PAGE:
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HomeRelationship & LifestyleNo twerking, drinking and smoking: The Christian nightclub which is all about...

No twerking, drinking and smoking: The Christian nightclub which is all about the holy drip

No twerking. No drinking. No smoking. These are the rules which guide a new Christian nightclub in Nashville, Tennessee, USA, which features an eclectic mix of Christ-loving Gen Zers who flock there to worship Christ and dance alongside like-minded people.

The nightclub, called The Cove, is the brainchild of seven young Black men devised an idea to help combat the post-pandemic decline in church attendance—especially among Black Protestant congregations.

One other goal of the club’s monthly events is to help young adults – mostly disillusioned with religion – experience Christian community outside the church walls.

According to the Associated Press (AP), another unwritten rule is that the club exclusively features Christian music.

Among the club’s founders are musicians, a social media guru, and others who wanted to bring a safe, authentic, and engaging experience to their generation.

“We ourselves experienced a pain point of not being able to find community outside of our church, not knowing what to do to have fun without feeling bad for doing stuff that’s conflicting to our values,” Eric Diggs, The Cove’s 24-year-old CEO, told AP. “There wasn’t a space to cultivate that. So, we created it ourselves out of that pain point—the loneliness, the anxiety, depression, COVID, and the long quarantine.”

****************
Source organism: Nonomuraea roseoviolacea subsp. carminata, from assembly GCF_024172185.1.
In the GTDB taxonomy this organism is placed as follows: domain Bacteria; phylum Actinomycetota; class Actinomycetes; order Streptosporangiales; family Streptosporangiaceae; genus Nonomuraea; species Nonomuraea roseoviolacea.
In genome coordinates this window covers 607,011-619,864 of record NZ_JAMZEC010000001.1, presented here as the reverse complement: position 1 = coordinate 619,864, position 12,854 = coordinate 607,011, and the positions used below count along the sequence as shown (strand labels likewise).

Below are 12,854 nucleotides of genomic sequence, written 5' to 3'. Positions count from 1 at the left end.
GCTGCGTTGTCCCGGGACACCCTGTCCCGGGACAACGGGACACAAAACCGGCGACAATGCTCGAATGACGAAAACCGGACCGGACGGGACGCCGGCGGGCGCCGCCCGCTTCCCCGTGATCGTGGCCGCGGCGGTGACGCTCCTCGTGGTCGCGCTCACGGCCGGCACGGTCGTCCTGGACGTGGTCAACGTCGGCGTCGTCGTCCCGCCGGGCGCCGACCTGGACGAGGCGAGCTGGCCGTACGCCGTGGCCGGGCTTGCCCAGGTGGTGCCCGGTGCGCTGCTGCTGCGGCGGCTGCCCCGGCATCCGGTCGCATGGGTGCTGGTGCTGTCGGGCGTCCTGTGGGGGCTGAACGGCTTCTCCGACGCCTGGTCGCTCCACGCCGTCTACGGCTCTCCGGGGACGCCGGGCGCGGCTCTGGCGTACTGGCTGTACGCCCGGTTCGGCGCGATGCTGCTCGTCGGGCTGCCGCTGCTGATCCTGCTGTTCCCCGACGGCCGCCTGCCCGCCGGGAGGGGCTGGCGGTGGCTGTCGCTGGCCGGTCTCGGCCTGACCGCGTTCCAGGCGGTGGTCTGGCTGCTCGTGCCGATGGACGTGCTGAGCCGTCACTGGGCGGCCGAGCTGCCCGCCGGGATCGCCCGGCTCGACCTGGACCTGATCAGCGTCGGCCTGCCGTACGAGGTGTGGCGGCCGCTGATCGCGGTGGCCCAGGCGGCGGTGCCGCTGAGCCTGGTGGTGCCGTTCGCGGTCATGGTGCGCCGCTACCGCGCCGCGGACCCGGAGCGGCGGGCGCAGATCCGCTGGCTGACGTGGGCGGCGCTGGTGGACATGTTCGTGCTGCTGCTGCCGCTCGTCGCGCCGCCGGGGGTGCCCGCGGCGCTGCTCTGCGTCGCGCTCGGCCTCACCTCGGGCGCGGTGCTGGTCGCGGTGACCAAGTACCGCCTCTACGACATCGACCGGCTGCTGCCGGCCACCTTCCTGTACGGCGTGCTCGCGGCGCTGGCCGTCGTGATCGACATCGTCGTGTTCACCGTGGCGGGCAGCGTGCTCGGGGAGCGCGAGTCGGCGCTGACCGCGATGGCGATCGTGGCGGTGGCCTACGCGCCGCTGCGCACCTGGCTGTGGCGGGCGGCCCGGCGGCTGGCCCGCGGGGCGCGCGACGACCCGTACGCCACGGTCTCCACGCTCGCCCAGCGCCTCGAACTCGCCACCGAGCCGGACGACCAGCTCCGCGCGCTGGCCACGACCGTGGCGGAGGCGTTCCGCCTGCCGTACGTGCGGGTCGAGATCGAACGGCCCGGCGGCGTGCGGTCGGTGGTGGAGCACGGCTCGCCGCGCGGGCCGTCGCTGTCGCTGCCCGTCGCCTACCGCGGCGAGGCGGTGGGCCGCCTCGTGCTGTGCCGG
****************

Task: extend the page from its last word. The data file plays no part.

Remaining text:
Since its first pop-up event in November 2023, The Cove has held monthly events, reaching a wide variety of young adults who come from different backgrounds – They’re ethnically diverse and wear a wide variety of brands and styles.

“What surprised me the most is the diversity, honestly,” mentioned Aaron Dews, a founder of The Cove. “With us being seven Black guys, just seeing the expansion of the type of people that we can bring in, and the unification around one idea has been incredibly encouraging.”

Each evening, participants are guided through the evening of engagement and connection—with God and with each other. Carlton Batts Jr., one of the founders and often the emcee, asks the entire group questions that divide attendees into groups and reveal the diversity represented.

“In church, people can be really cliquey,” said Batts. “So here, we give them prompts, so when we start the DJ set, people are really comfortable dancing.”

As the holy energy bubbles inside, food trucks in the parking lot await hungry clubbers and in lieu of alcohol, vendors sell sports drinks, bottled water and soda.

The feedback has been mostly positive. However, the club founders have also faced criticism on TikTok from some who say that dancing and worship don’t go together — or even see it as a sin.

Jordan Diggs says he embraces the attention, good or bad — “just the words Christian and nightclu